At the beginning of a video documentary chronicling the recording sessions for Bartók’s Sonata for Two Pianos and Percussion in 1987, Sir Georg Solti said, “I was fortunate enough. I met in my life many great musicians, composers, conductors, piano players. But if I’m looking back on my long life now today, who is the musician whom I admire most, I think it is Bartók.”
Solti was also a part of the premiere in Hungary, and recounted in his Memoirs: “I remember that in 1938, when Bartók and his wife, Ditta Pásztory, gave the Hungarian premiere of his Sonata for Two Pianos and Percussion, with Ernest Ansermet conducting, at the Budapest Opera, I was called upon at the last minute to turn pages for Mrs. Bartók. As I had not seen the complicated score before, the task was not easy. I have never in my life attended any other performance that had as little success as this one. When the piece ended, most of the audience remained silent; then there were a few perfunctory claps. I felt sad and embarrassed for Bartók.”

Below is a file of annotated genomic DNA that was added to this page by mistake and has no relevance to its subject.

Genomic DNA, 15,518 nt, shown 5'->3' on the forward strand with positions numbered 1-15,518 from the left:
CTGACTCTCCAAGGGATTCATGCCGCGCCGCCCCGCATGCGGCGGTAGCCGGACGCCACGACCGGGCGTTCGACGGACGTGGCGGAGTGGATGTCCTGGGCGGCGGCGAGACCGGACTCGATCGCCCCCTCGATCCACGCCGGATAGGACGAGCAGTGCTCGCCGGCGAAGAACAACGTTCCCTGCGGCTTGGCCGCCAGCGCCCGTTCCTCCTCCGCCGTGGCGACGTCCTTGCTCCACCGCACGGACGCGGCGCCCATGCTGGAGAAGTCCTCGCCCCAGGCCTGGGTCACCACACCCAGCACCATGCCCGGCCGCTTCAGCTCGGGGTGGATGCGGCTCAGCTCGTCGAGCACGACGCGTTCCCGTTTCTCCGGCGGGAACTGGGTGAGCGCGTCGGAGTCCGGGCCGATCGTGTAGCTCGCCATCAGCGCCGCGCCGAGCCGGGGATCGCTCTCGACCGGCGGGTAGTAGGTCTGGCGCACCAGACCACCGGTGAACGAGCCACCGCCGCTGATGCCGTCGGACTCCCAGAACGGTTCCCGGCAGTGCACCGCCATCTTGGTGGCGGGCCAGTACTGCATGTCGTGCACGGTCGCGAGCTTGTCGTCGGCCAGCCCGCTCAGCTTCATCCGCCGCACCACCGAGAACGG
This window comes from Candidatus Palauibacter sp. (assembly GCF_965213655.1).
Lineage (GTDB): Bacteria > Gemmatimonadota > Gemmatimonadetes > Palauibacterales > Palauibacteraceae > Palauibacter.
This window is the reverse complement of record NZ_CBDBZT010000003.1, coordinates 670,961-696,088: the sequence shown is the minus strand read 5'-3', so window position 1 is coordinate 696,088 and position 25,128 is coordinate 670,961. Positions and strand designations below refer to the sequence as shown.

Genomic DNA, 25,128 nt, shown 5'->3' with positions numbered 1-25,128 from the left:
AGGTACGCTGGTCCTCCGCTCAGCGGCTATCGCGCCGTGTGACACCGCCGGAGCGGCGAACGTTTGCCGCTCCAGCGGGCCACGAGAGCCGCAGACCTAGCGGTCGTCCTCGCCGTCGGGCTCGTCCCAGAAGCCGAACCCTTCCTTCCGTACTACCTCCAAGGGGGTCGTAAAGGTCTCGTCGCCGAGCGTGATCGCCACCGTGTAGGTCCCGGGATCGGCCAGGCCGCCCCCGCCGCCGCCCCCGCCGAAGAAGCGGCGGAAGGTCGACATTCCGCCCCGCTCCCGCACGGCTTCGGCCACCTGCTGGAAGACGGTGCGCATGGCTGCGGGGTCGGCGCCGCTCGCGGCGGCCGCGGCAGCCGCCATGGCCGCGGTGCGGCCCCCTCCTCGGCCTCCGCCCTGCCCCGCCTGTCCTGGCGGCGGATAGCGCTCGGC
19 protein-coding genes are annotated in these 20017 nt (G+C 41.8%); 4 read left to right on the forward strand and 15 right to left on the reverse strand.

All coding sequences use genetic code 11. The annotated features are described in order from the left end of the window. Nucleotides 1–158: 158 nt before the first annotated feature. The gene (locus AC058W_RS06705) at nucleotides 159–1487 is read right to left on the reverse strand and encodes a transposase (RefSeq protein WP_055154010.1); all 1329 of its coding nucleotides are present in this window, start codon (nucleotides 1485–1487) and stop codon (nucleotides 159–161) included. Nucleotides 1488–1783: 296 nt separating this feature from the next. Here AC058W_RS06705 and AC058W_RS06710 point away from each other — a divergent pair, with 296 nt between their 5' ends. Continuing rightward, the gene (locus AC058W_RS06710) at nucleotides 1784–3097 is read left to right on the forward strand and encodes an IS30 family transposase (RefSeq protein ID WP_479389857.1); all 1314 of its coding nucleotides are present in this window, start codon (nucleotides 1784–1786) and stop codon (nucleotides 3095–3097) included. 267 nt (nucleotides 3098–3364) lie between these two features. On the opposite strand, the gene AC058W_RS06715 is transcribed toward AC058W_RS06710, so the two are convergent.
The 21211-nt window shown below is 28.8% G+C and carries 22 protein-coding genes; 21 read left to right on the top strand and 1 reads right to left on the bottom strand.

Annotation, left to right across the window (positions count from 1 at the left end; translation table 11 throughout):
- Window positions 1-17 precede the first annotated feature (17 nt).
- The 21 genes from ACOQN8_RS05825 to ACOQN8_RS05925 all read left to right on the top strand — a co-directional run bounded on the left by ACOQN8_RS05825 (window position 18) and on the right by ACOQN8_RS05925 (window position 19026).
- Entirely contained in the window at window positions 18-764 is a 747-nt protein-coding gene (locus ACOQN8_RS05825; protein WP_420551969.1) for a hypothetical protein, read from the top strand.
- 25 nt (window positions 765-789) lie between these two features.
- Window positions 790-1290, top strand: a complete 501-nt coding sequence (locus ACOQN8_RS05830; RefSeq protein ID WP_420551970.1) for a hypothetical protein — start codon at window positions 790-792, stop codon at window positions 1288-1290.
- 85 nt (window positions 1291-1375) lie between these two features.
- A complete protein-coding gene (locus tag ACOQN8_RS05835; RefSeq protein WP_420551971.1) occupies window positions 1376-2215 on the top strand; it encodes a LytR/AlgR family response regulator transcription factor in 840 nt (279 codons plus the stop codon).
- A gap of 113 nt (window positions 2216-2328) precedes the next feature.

With fellow pianist Murray Perahia and percussionists Evelyn Glennie and David Corkhill, Solti recorded the sonata at Snape Maltings Concert Hall in October 1987. For the release, the sonata was paired with Solti and Perahia’s account of Brahms’s Variations on a Theme by Haydn recorded in September 1982.
For CBS Masterworks Records, Anthony B. Faulkner was the control engineer, Peter Jones was the tape operator and technical supervisor, and Thomas MacCluskey was the editor. The recording won the 1988 Grammy Award for Best Chamber Music Performance from the National Academy of Recording Arts and Sciences.
The video documentary was released by Kultur and was directed by Herbert Chappell. A few excerpts from the program are posted below.
The attached YouTube videos are not the property of the Chicago Symphony Orchestra Association. We just thought they were interesting.